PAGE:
Let's peer into the Answer Man mailbag
to see what's fluttering around in
On May 17, Answer Man asked whether anyone could recall an old poem that laid out in memorable fashion the order of Washington's streets. The answer is: nope. No one can remember it, if it ever existed at all. But we did get lots of other advice for navigating the nation's capital.
June Ericsson of Gaithersburg wrote: "I'll always remember that when I was a newcomer to Washington, almost 50 years ago, a cabdriver gave me this tip on finding my way around: 'The numbers go north and south, the alphabet goes east and west and you can't trust the states!' I've shared this bit of wisdom many times."
Oh those pesky states. The most that can be said of them is that the avenues are pretty much diagonal and that they connect traffic circles or squares. Everything else, though, is pretty elegant: Numbered streets run north-south; lettered streets run east-west. After W Street in Northeast and Northwest, things get alphabetical, with two-syllable names (Adams, Bryant), then three-syllable names (Allison, Buchanan), then the names of trees (Aspen, Butternut). Things aren't quite so neat on the eastern bank of the Anacostia, but streets are roughly alphabetical there, too.
(The same thing holds in Arlington: You climb the alphabet and add syllables as you move west.)
Scott McClure of Fairfax County said he didn't know the street poem, but he did commit to memory something he saw in the "StationMasters" books, those handy map guides to the neighborhoods around Metro stops. "StationMasters" suggests the mnemonic "EKPU" to help recall the address ranges of downtown streets.
The 500 block of a numbered street begins at E Street, the 1000 block at K, the 1500 at P, and the 2000 block at U Street.
Wrote Scott: "I don't know who thought it up, but it does work and has come in handy more often than I thought it would. . . . Now if someone can just think of a way to decipher the D.C. taxicab zone map."
Dream on, Scott.
The May 31 Answer Man column was about the derivation of the Georgetown University cry "Hoya Saxa." It's supposedly Latin/Greek for "What rocks!" and an evocation of an early GU team known as the Stonewalls.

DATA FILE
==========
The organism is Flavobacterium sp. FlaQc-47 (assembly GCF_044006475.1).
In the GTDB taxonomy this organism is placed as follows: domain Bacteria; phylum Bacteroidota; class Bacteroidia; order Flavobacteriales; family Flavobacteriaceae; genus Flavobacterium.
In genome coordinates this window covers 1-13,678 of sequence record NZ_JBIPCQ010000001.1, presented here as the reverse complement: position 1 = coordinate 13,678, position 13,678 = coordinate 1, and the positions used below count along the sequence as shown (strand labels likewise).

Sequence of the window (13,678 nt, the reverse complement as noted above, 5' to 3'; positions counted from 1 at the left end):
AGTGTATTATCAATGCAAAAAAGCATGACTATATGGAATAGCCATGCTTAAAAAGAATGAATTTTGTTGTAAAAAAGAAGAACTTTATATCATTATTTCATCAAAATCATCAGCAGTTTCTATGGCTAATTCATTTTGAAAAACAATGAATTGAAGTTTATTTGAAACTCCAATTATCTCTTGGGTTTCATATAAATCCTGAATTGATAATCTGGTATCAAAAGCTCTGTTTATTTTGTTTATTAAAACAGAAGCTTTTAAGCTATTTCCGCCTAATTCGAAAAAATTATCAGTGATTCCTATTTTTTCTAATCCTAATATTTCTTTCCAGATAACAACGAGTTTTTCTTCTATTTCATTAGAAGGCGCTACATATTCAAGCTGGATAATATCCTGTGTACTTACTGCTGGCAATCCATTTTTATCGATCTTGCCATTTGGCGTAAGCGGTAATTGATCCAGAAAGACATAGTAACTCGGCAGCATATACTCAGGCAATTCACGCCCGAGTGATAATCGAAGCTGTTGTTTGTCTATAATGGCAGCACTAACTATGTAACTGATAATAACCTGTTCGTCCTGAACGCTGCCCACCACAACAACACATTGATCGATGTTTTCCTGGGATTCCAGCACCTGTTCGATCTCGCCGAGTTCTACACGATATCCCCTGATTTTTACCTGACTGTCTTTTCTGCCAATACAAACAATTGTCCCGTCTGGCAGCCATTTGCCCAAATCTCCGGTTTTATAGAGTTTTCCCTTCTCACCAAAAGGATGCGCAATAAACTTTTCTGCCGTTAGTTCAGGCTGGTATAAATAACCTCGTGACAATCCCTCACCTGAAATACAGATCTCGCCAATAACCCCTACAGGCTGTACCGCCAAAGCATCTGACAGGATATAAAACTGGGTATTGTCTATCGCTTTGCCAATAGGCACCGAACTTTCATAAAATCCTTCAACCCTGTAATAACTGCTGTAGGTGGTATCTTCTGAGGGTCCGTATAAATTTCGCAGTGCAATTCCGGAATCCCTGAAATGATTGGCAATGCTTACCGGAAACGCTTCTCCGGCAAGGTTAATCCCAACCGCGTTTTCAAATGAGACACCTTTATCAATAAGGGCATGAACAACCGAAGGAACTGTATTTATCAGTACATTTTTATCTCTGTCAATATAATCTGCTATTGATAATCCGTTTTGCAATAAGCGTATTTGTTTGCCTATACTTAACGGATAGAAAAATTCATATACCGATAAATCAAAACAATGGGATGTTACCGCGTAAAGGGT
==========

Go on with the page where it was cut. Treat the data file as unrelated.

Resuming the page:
Denise Jobin Welch (School of Foreign Service, Class of '88) wrote that this complicated etymology can lead to some deliberately obtuse explanations of the team's nicknames.
"To people we don't like, especially opposing teams," wrote Denise, "the conversation goes exactly as you guessed: 'Hey you, in the blue and gray sweatshirt!'
"'Yes, can I help you?'"
"'What's a Hoya?' "
Said Denise: "The G.U. alum smirks, says, 'Yes,' and walks away."
(Think about it.)
And in response to the desperate reader who said I'd left out a critical bit of information in my citation of the Oct. 28, 1894, Post article that first mentioned the rallying cry "Hoya Saxa!" during a Georgetown-Swarthmore football match: Swarthmore lost, 22 to 18.
On June 7, we lifted the lid on the strange silos near Michigan Avenue and North Capitol Street, remnants of a defunct water treatment plant.
It reminded Mitchellville's Carolyn Pierce of a running joke in her cousins' family. "Whenever they drove past there," Carolyn wrote, "they would say it was the Martian Embassy."
Something similar was going on in the car of Mervin Ward's father, a Government Printing Office employee. "We would drive past the [treatment plant] and ask what it was," wrote Merv, of Riverdale. "He would tell us it was a manhole farm and they grew manholes there."
Merv said that many years later his wife asked the same question and Merv gave her the same answer. "She fell hook, line and sinker."
Answering the Call
Answer Man accepts no payment for the service he provides to the community. Or rather, he accepts no payment beyond the generous salary provided to him by The Washington Post. But if you've ever been enlightened or entertained by his erudition, why not donate to the Send a Kid to Camp campaign?
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